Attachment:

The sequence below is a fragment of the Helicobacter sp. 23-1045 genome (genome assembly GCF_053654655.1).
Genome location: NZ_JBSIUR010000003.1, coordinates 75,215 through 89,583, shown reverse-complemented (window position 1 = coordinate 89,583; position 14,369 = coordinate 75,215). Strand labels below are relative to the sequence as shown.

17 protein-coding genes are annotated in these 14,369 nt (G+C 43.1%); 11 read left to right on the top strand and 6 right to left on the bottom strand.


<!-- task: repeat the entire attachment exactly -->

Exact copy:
The sequence below is a fragment of the Helicobacter sp. 23-1045 genome (genome assembly GCF_053654655.1).
Genome location: NZ_JBSIUR010000003.1, coordinates 75,215 through 89,583, shown reverse-complemented (window position 1 = coordinate 89,583; position 14,369 = coordinate 75,215). Strand labels below are relative to the sequence as shown.

17 protein-coding genes are annotated in these 14,369 nt (G+C 43.1%); 11 read left to right on the top strand and 6 right to left on the bottom strand.